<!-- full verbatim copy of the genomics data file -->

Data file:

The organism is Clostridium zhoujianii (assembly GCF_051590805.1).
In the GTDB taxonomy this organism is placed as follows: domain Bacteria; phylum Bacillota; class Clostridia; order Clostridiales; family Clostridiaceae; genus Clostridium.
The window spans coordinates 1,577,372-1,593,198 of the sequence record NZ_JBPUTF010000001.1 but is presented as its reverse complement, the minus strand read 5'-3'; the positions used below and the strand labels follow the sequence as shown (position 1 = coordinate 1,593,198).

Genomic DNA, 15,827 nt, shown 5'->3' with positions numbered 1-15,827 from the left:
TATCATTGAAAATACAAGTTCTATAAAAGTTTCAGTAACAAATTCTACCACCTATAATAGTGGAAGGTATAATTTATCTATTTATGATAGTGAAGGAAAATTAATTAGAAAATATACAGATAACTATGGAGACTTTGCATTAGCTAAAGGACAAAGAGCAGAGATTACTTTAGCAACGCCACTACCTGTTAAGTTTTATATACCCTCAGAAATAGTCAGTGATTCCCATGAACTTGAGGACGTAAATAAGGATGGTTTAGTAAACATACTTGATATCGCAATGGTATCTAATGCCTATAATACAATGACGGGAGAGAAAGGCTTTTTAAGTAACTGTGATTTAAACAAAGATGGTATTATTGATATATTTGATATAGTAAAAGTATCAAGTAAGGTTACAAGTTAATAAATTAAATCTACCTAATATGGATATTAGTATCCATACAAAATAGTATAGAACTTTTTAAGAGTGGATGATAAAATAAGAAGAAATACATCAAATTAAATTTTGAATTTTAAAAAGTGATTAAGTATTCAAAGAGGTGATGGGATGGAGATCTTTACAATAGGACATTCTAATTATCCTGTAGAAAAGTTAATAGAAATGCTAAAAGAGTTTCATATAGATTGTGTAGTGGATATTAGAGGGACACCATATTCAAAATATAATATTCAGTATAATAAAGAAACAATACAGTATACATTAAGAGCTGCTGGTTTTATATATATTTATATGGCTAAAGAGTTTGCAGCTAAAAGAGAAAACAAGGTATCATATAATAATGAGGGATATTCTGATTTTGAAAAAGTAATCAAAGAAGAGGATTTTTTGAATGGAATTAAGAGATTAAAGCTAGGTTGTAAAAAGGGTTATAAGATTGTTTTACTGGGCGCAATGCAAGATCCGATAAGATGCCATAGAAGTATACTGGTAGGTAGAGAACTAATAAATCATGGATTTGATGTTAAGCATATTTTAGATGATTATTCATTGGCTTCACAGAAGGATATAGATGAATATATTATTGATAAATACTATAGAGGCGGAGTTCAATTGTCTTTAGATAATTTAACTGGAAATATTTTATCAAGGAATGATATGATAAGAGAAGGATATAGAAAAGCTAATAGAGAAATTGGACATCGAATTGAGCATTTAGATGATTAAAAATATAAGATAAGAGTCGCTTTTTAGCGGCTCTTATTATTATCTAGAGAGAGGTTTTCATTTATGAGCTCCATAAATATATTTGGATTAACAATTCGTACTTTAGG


The organism is Clostridium zhoujianii (assembly GCF_051590805.1).
In the GTDB taxonomy this organism is placed as follows: domain Bacteria; phylum Bacillota; class Clostridia; order Clostridiales; family Clostridiaceae; genus Clostridium.
The window spans coordinates 1,577,372-1,593,198 of the sequence record NZ_JBPUTF010000001.1 but is presented as its reverse complement, the minus strand read 5'-3'; the positions used below and the strand labels follow the sequence as shown (position 1 = coordinate 1,593,198).

Genomic DNA, 15,827 nt, shown 5'->3' with positions numbered 1-15,827 from the left:
TATCATTGAAAATACAAGTTCTATAAAAGTTTCAGTAACAAATTCTACCACCTATAATAGTGGAAGGTATAATTTATCTATTTATGATAGTGAAGGAAAATTAATTAGAAAATATACAGATAACTATGGAGACTTTGCATTAGCTAAAGGACAAAGAGCAGAGATTACTTTAGCAACGCCACTACCTGTTAAGTTTTATATACCCTCAGAAATAGTCAGTGATTCCCATGAACTTGAGGACGTAAATAAGGATGGTTTAGTAAACATACTTGATATCGCAATGGTATCTAATGCCTATAATACAATGACGGGAGAGAAAGGCTTTTTAAGTAACTGTGATTTAAACAAAGATGGTATTATTGATATATTTGATATAGTAAAAGTATCAAGTAAGGTTACAAGTTAATAAATTAAATCTACCTAATATGGATATTAGTATCCATACAAAATAGTATAGAACTTTTTAAGAGTGGATGATAAAATAAGAAGAAATACATCAAATTAAATTTTGAATTTTAAAAAGTGATTAAGTATTCAAAGAGGTGATGGGATGGAGATCTTTACAATAGGACATTCTAATTATCCTGTAGAAAAGTTAATAGAAATGCTAAAAGAGTTTCATATAGATTGTGTAGTGGATATTAGAGGGACACCATATTCAAAATATAATATTCAGTATAATAAAGAAACAATACAGTATACATTAAGAGCTGCTGGTTTTATATATATTTATATGGCTAAAGAGTTTGCAGCTAAAAGAGAAAACAAGGTATCATATAATAATGAGGGATATTCTGATTTTGAAAAAGTAATCAAAGAAGAGGATTTTTTGAATGGAATTAAGAGATTAAAGCTAGGTTGTAAAAAGGGTTATAAGATTGTTTTACTGGGCGCAATGCAAGATCCGATAAGATGCCATAGAAGTATACTGGTAGGTAGAGAACTAATAAATCATGGATTTGATGTTAAGCATATTTTAGATGATTATTCATTGGCTTCACAGAAGGATATAGATGAATATATTATTGATAAATACTATAGAGGCGGAGTTCAATTGTCTTTAGATAATTTAACTGGAAATATTTTATCAAGGAATGATATGATAAGAGAAGGATATAGAAAAGCTAATAGAGAAATTGGACATCGAATTGAGCATTTAGATGATTAAAAATATAAGATAAGAGTCGCTTTTTAGCGGCTCTTATTATTATCTAGAGAGAGGTTTTCATTTATGAGCTCCATAAATATATTTGGATTAACAATTCGTACTTTAGG